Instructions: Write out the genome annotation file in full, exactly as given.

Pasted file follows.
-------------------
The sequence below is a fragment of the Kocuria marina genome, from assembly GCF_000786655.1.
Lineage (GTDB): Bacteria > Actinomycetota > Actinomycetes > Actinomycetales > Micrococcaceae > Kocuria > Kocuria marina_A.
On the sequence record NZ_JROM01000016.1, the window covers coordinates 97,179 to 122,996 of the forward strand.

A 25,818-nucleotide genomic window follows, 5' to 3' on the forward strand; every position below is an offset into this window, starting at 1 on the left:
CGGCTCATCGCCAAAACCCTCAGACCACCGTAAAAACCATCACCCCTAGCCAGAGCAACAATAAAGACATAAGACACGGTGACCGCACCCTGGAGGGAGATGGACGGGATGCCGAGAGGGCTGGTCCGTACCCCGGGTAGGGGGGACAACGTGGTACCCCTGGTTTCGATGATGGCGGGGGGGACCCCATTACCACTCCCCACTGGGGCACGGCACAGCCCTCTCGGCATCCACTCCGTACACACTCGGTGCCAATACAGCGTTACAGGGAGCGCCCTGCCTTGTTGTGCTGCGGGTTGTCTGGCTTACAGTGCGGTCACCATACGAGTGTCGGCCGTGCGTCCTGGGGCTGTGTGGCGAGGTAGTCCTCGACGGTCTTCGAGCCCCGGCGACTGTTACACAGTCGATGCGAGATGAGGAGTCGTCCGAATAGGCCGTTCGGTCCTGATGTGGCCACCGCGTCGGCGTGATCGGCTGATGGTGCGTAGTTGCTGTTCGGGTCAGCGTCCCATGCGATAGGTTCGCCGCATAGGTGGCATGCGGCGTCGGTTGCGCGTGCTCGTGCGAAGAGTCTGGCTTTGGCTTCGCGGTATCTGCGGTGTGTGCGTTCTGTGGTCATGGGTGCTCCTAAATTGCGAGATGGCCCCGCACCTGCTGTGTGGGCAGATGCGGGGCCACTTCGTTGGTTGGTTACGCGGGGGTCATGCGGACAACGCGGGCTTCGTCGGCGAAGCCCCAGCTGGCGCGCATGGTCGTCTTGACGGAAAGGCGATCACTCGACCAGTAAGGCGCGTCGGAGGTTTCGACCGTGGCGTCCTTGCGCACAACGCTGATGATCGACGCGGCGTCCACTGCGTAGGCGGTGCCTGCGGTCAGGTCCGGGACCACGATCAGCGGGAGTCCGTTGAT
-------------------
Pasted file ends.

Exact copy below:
The sequence below is a fragment of the Kocuria marina genome, from assembly GCF_000786655.1.
Lineage (GTDB): Bacteria > Actinomycetota > Actinomycetes > Actinomycetales > Micrococcaceae > Kocuria > Kocuria marina_A.
On the sequence record NZ_JROM01000016.1, the window covers coordinates 97,179 to 122,996 of the forward strand.

A 25,818-nucleotide genomic window follows, 5' to 3' on the forward strand; every position below is an offset into this window, starting at 1 on the left:
CGGCTCATCGCCAAAACCCTCAGACCACCGTAAAAACCATCACCCCTAGCCAGAGCAACAATAAAGACATAAGACACGGTGACCGCACCCTGGAGGGAGATGGACGGGATGCCGAGAGGGCTGGTCCGTACCCCGGGTAGGGGGGACAACGTGGTACCCCTGGTTTCGATGATGGCGGGGGGGACCCCATTACCACTCCCCACTGGGGCACGGCACAGCCCTCTCGGCATCCACTCCGTACACACTCGGTGCCAATACAGCGTTACAGGGAGCGCCCTGCCTTGTTGTGCTGCGGGTTGTCTGGCTTACAGTGCGGTCACCATACGAGTGTCGGCCGTGCGTCCTGGGGCTGTGTGGCGAGGTAGTCCTCGACGGTCTTCGAGCCCCGGCGACTGTTACACAGTCGATGCGAGATGAGGAGTCGTCCGAATAGGCCGTTCGGTCCTGATGTGGCCACCGCGTCGGCGTGATCGGCTGATGGTGCGTAGTTGCTGTTCGGGTCAGCGTCCCATGCGATAGGTTCGCCGCATAGGTGGCATGCGGCGTCGGTTGCGCGTGCTCGTGCGAAGAGTCTGGCTTTGGCTTCGCGGTATCTGCGGTGTGTGCGTTCTGTGGTCATGGGTGCTCCTAAATTGCGAGATGGCCCCGCACCTGCTGTGTGGGCAGATGCGGGGCCACTTCGTTGGTTGGTTACGCGGGGGTCATGCGGACAACGCGGGCTTCGTCGGCGAAGCCCCAGCTGGCGCGCATGGTCGTCTTGACGGAAAGGCGATCACTCGACCAGTAAGGCGCGTCGGAGGTTTCGACCGTGGCGTCCTTGCGCACAACGCTGATGATCGACGCGGCGTCCACTGCGTAGGCGGTGCCTGCGGTCAGGTCCGGGACCACGATCAGCGGGAGTCCGTTGAT